- image read
- excel read and write
- family by points
- working with SATs
What Revit Wants
From a LinkedIn discussion:
normal .ifc file from Tekla with the rebar option ticked and imported it into MicroStation, from there I exported a .sat file of the rebar and inserted it into Revit. Of course this means you can’t modify it in anyway but if all you need it for is to cut sections then works quite well.
Precast modeling export to Revit | LinkedIn
This can be done with AutoCAD MEP 2015, or Architecture, or similar verticals that have the IFCEXPORT command.
The advantage of doing this over importing the SAT directly to a Generic Model family is that the IFC method will result in individual forms for each bit of the SAT file. If there are 1200 forms, you will get 1200 families in Revit. This, in turn, will export to Navisworks with this level of element hierarchy (instead of just one big imported SAT element).
This will also result in higher granularity of clashes when using the converted SAT via IFC method (more forms to clash against).
You probably know that you can attempt to explode a SAT in a Revit family, but I find that sometimes unsupported elements disappear using this method… so I like my way via AutoCAD a bit better at this stage.
I have previously discussed going from Navisworks to Revit using FBX – 3dsMax – SAT. However, maybe we can do this without 3dsMax. Did you know that vanilla AutoCAD has a FBXIMPORT command?
1) Export FBX from Navisworks – it will ignore Section clipping planes, but it will respect the Hide/Required setting of the view. You can limit polygons (advised for big models)
2) FBXIMPORT in AutoCAD – untick Cameras and Block options as they can be problematic.
Then save DWG. (Note – see below for correct 1:304.8 import scale)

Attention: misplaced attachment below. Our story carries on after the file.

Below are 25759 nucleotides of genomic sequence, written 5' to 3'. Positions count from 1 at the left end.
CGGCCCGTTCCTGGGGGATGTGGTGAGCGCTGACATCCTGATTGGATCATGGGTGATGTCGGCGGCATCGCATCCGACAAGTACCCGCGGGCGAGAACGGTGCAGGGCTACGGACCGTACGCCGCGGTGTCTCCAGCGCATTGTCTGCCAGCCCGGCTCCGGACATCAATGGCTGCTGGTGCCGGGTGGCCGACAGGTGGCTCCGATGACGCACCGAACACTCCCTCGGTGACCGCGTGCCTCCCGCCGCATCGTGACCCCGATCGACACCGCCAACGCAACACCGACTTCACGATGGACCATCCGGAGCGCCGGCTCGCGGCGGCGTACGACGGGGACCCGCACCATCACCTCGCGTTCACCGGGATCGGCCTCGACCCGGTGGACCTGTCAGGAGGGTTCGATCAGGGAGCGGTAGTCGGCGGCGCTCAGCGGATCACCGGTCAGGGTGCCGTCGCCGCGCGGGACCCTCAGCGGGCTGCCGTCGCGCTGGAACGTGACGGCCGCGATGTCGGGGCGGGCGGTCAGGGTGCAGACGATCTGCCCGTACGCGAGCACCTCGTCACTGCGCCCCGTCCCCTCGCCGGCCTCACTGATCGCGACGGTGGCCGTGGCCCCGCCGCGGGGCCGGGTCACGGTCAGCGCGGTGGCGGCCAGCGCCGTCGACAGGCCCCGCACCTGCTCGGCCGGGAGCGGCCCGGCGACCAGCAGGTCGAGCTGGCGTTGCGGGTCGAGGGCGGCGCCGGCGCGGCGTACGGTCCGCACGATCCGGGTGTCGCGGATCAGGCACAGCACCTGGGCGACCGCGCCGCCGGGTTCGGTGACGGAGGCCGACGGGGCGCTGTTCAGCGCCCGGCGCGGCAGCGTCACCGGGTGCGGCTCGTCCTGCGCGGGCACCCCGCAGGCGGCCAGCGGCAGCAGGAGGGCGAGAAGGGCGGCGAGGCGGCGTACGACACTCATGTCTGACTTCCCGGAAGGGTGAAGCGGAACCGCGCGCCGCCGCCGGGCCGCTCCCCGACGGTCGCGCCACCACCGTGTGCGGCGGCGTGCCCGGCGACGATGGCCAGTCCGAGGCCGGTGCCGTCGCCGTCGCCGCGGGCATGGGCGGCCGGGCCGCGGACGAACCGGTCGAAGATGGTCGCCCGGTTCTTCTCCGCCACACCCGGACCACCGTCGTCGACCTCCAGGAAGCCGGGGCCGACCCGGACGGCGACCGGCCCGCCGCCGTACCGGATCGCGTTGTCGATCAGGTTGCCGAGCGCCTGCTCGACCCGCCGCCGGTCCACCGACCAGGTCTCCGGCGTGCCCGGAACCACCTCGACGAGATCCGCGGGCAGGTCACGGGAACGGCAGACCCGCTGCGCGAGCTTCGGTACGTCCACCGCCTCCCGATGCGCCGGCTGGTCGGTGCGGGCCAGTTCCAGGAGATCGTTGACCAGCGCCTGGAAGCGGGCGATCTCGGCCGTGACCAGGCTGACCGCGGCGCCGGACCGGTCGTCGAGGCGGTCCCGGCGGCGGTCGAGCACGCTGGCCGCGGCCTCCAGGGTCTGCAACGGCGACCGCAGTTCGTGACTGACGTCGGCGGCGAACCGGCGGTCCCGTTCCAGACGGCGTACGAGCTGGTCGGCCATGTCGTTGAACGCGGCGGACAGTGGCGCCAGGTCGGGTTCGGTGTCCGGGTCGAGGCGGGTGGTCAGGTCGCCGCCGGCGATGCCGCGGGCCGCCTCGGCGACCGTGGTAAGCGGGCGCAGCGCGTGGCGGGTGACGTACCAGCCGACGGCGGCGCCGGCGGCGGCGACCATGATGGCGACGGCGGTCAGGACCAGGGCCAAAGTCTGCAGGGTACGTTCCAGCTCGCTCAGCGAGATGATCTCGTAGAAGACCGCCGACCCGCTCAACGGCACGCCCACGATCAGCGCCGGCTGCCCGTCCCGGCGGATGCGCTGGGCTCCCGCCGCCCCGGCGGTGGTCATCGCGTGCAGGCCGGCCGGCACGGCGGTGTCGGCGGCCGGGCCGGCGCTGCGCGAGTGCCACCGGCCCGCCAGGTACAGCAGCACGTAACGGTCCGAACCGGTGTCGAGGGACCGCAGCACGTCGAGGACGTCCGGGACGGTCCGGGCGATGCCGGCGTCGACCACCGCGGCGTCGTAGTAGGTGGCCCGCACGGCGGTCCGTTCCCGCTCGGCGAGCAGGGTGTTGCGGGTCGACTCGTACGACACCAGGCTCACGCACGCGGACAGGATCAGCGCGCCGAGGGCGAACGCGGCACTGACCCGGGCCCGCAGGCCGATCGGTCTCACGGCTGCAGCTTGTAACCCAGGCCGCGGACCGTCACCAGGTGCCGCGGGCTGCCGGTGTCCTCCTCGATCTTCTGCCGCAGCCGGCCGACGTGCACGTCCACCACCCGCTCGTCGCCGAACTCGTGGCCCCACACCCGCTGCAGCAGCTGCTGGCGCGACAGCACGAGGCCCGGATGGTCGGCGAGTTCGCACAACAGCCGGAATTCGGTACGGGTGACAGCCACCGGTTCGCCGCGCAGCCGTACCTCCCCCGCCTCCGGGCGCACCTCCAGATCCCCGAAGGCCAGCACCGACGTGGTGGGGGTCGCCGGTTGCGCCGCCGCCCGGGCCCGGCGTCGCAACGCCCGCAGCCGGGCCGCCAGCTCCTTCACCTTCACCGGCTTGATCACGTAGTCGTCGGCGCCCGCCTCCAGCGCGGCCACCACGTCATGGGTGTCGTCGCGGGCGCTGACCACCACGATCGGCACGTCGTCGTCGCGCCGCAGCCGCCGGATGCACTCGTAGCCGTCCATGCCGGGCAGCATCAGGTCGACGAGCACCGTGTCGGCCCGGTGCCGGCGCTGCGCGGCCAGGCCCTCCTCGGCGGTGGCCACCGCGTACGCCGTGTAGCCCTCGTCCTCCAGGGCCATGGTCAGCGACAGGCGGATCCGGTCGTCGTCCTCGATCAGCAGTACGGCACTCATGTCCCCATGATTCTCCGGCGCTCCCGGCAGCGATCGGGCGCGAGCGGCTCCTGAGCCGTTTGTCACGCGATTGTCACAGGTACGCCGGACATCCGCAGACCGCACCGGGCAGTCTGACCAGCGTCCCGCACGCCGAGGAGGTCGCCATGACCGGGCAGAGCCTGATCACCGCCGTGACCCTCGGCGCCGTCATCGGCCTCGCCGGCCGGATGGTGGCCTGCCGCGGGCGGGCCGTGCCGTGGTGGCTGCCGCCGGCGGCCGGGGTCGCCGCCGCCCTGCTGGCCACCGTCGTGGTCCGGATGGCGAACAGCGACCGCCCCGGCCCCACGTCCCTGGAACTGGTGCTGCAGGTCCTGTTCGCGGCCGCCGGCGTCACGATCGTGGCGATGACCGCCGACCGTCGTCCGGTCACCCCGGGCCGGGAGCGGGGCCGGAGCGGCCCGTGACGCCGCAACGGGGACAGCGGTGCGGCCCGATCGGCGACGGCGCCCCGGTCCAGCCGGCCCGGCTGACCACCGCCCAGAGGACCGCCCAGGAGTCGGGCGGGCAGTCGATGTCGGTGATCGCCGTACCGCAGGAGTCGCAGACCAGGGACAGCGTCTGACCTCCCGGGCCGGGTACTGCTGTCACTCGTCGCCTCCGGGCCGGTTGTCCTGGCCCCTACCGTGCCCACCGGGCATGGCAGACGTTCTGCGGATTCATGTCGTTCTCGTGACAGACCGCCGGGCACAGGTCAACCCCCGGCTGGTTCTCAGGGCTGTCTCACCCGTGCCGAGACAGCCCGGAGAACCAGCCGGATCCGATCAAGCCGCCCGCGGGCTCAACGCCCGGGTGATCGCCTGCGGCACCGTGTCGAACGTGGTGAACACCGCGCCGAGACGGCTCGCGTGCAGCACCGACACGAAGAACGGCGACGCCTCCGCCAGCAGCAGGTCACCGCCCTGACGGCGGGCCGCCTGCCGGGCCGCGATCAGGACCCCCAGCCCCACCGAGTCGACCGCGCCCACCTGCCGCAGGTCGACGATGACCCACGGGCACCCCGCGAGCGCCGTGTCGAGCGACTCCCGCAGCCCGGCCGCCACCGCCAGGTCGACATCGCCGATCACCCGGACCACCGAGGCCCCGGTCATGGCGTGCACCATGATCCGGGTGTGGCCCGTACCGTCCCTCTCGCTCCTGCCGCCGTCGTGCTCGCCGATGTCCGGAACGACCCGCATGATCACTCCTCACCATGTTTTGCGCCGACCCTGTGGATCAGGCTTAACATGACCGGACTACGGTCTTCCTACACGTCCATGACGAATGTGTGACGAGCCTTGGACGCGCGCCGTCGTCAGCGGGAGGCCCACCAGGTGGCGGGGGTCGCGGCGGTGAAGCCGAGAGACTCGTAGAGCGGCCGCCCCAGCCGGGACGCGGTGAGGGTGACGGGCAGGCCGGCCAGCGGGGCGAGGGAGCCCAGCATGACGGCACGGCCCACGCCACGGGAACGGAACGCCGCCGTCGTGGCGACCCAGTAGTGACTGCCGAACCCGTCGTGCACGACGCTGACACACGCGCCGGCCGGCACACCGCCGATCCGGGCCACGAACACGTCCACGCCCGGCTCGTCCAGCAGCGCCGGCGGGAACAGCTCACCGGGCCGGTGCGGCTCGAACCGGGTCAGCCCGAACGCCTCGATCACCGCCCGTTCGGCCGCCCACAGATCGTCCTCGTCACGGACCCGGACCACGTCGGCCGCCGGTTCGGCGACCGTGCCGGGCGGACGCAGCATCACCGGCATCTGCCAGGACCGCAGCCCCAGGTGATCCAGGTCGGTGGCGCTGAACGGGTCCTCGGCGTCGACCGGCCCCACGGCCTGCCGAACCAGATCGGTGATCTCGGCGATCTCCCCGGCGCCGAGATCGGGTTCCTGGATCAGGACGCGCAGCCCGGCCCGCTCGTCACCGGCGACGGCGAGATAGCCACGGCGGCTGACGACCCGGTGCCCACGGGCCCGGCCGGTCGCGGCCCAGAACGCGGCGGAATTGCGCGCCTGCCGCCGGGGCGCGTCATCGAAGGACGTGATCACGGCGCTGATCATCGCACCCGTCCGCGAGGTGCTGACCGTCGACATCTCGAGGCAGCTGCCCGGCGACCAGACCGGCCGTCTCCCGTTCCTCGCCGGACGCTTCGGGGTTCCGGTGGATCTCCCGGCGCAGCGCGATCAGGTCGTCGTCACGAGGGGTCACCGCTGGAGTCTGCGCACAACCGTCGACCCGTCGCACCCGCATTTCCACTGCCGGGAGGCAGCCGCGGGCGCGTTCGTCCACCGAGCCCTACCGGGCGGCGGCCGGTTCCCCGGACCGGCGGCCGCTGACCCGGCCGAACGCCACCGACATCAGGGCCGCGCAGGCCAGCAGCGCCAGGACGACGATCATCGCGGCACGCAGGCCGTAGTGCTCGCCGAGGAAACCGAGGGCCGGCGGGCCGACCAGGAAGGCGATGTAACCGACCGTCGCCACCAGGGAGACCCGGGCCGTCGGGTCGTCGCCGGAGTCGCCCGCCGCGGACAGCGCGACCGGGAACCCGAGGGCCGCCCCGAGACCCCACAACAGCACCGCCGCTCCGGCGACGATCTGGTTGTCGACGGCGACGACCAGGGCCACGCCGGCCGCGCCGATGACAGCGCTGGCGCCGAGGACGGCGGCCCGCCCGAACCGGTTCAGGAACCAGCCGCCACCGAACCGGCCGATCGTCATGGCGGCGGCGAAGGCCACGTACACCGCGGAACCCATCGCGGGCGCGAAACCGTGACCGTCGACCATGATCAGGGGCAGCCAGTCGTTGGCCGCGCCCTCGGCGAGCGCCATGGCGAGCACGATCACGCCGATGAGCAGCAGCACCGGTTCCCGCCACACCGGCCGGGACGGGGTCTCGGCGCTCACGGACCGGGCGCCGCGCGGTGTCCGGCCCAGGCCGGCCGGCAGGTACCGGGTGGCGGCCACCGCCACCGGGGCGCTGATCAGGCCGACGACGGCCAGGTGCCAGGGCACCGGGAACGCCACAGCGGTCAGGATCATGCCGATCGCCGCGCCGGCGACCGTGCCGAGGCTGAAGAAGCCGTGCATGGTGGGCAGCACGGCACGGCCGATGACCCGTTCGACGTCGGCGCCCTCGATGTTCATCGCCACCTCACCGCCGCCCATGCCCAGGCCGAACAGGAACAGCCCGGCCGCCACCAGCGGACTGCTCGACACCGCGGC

EDIT: If using Navisworks 2015 FBX export to version 2014, with Advanced Options units set to millimeters, you can import to AutoCAD 2015 with 1:1 scale factor (using latest service packs)
3) Open Revit and Link in the DWG.
For this example, I used Origin to Origin as I wanted to try round-tripping back to Navisworks.
Once I exported the NWC and put it back into Revit, I noticed the file was out of scale. Now, I experimented with a few different scale settings, but everytime it was a scale of about 30 or 300 wrong. 1 foot = exactly 304.8 mm. Evidently, the “internal” units of an FBX are feet. So, when we import to AutoCAD we need to use this setting to translate to mm:
This time, when I exported the Revit view to a NWC, and then appended it back to Navisworks – it can came back in exactly the right place. This workflow relies on using the internal Revit Zero point and Origin to Origin linking.
There you go – now you can roundtrip any mesh geometry from Navisworks to AutoCAD to Revit and back to Navisworks 🙂
Starting today, each new FormIt file you create (or old one you edit) will be converted to a RVT file – in addition to the SAT file you currently get. Of course, this all requires that you use your free Autodesk 360 account.
Each RVT file contains the following
|[meshmixer08 Win 32-bit]||(Latest: October 26, 2012)|
|[meshmixer08 Win 64-bit]||(Latest: October 26, 2012)|
(tested on Lion 10.7, should also work on Snow Leopard 10.6)
|[meshmixer08 OSX 64-bit]||(Latest: October 26, 2012)|
CATIA (Computer Aided Three-dimensional Interactive Application) is a multi-platform CAD/CAM/CAE commercial software suite developed by the French company Dassault Systemes.
Commonly referred to as a 3D Product Lifecycle Management software suite, CATIA supports multiple stages of product development (CAx), from conceptualization, design (CAD), manufacturing (CAM), and engineering (CAE). CATIA facilitates collaborative engineering across disciplines, including surfacing & shape design, mechanical engineering, equipment and systems engineering.
So, how do we go from CATIA to Revit / 3dsMax?
A couple of videos for this workflow were recently posted to Rethinking BIM here. One method seems to go Catia to IGS to Rhino to SAT to Revit. Embedded below:
I was speaking to CJ from Crossley Architects yesterday. He said that he had been experimenting with creating freeform rocks in Meshmixer and bringing them into Revit. Here is an example of what he has produced:
As part of his workflow, he first of all used the STL Exporter add-in to export the fishtank context from Revit. This ensures that sculpting work is done in a way that can be accurately scaled and proportioned.
After importing the STL context into Meshmixer:
I’m glad to see that the Meshmixer organic workflow is getting some real-world Revit use!
Here is my previous post on Meshmixer:
What Revit Wants: Freeform and organic modelling from MeshMixer to 3ds Max to Revit